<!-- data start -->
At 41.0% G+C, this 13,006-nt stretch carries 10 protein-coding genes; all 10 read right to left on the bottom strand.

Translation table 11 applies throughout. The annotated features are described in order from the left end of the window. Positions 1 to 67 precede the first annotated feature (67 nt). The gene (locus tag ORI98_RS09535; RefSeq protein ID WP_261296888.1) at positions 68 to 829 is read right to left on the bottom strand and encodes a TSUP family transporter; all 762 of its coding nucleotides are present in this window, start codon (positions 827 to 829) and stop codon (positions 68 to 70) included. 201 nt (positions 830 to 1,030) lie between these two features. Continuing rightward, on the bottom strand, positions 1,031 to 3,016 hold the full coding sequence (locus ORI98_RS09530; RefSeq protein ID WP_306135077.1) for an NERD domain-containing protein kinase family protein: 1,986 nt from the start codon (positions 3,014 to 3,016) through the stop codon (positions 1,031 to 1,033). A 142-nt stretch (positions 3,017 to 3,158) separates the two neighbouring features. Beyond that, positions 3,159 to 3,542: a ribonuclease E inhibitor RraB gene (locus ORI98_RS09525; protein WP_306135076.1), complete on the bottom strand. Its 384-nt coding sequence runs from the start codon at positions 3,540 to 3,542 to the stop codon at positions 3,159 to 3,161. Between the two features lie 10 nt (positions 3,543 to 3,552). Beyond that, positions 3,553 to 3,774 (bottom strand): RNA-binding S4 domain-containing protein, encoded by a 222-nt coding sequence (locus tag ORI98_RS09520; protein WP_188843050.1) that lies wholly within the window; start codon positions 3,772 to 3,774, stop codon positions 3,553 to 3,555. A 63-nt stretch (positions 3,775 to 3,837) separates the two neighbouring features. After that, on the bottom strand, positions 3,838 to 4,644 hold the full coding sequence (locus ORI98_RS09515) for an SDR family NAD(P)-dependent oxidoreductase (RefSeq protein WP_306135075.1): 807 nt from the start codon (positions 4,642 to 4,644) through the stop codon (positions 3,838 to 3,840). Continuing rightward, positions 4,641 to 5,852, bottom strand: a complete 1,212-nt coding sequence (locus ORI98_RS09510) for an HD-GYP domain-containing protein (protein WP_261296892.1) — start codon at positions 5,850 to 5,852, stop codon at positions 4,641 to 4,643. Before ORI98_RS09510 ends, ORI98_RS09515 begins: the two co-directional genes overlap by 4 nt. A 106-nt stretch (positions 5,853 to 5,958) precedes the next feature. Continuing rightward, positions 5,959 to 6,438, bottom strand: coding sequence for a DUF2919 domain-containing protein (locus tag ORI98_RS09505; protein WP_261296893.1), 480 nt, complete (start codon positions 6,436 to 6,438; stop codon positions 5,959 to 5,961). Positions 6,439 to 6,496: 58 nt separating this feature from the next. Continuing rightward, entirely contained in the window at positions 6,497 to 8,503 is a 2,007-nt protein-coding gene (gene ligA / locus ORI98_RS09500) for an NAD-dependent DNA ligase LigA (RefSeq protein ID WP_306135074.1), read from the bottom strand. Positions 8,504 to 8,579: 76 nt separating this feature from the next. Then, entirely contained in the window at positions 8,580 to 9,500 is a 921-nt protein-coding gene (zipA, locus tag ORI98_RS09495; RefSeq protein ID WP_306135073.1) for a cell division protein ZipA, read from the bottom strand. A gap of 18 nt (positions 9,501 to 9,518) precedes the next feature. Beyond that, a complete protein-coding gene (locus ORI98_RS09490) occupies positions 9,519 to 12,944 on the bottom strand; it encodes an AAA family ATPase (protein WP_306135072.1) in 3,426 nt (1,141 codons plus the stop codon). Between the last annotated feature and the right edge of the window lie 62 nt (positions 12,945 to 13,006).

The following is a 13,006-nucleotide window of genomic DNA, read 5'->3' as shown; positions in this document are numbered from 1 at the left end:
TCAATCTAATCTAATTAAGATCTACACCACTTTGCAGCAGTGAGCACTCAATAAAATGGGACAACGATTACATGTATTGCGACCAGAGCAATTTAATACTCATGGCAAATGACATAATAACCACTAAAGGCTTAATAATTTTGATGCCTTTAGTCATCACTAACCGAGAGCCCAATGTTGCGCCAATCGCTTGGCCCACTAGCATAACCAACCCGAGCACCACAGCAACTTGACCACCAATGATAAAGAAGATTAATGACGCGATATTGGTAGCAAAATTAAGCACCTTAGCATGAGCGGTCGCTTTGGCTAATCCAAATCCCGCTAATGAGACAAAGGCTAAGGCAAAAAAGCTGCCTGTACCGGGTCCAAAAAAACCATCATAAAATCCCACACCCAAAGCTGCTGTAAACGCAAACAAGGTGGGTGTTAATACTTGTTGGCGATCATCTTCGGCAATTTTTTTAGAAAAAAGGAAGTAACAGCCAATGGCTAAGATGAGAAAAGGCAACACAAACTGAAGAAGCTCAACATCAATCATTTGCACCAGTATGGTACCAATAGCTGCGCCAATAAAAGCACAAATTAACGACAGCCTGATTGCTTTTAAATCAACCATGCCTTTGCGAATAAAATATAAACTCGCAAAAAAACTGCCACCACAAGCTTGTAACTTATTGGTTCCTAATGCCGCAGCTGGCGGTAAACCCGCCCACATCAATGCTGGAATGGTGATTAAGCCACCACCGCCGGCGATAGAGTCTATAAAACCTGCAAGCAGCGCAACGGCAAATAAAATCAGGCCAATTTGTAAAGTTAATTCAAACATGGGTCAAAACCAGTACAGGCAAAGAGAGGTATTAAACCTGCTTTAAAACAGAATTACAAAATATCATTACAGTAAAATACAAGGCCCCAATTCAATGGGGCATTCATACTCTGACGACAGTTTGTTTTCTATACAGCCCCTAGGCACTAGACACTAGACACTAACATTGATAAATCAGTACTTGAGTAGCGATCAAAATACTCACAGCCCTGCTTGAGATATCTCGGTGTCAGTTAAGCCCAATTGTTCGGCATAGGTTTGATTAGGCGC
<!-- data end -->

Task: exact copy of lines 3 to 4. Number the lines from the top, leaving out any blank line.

The following is a 13,006-nucleotide window of genomic DNA, read 5'->3' as shown; positions in this document are numbered from 1 at the left end:
TCAATCTAATCTAATTAAGATCTACACCACTTTGCAGCAGTGAGCACTCAATAAAATGGGACAACGATTACATGTATTGCGACCAGAGCAATTTAATACTCATGGCAAATGACATAATAACCACTAAAGGCTTAATAATTTTGATGCCTTTAGTCATCACTAACCGAGAGCCCAATGTTGCGCCAATCGCTTGGCCCACTAGCATAACCAACCCGAGCACCACAGCAACTTGACCACCAATGATAAAGAAGATTAATGACGCGATATTGGTAGCAAAATTAAGCACCTTAGCATGAGCGGTCGCTTTGGCTAATCCAAATCCCGCTAATGAGACAAAGGCTAAGGCAAAAAAGCTGCCTGTACCGGGTCCAAAAAAACCATCATAAAATCCCACACCCAAAGCTGCTGTAAACGCAAACAAGGTGGGTGTTAATACTTGTTGGCGATCATCTTCGGCAATTTTTTTAGAAAAAAGGAAGTAACAGCCAATGGCTAAGATGAGAAAAGGCAACACAAACTGAAGAAGCTCAACATCAATCATTTGCACCAGTATGGTACCAATAGCTGCGCCAATAAAAGCACAAATTAACGACAGCCTGATTGCTTTTAAATCAACCATGCCTTTGCGAATAAAATATAAACTCGCAAAAAAACTGCCACCACAAGCTTGTAACTTATTGGTTCCTAATGCCGCAGCTGGCGGTAAACCCGCCCACATCAATGCTGGAATGGTGATTAAGCCACCACCGCCGGCGATAGAGTCTATAAAACCTGCAAGCAGCGCAACGGCAAATAAAATCAGGCCAATTTGTAAAGTTAATTCAAACATGGGTCAAAACCAGTACAGGCAAAGAGAGGTATTAAACCTGCTTTAAAACAGAATTACAAAATATCATTACAGTAAAATACAAGGCCCCAATTCAATGGGGCATTCATACTCTGACGACAGTTTGTTTTCTATACAGCCCCTAGGCACTAGACACTAGACACTAACATTGATAAATCAGTACTTGAGTAGCGATCAAAATACTCACAGCCCTGCTTGAGATATCTCGGTGTCAGTTAAGCCCAATTGTTCGGCATAGGTTTGATTAGGCGC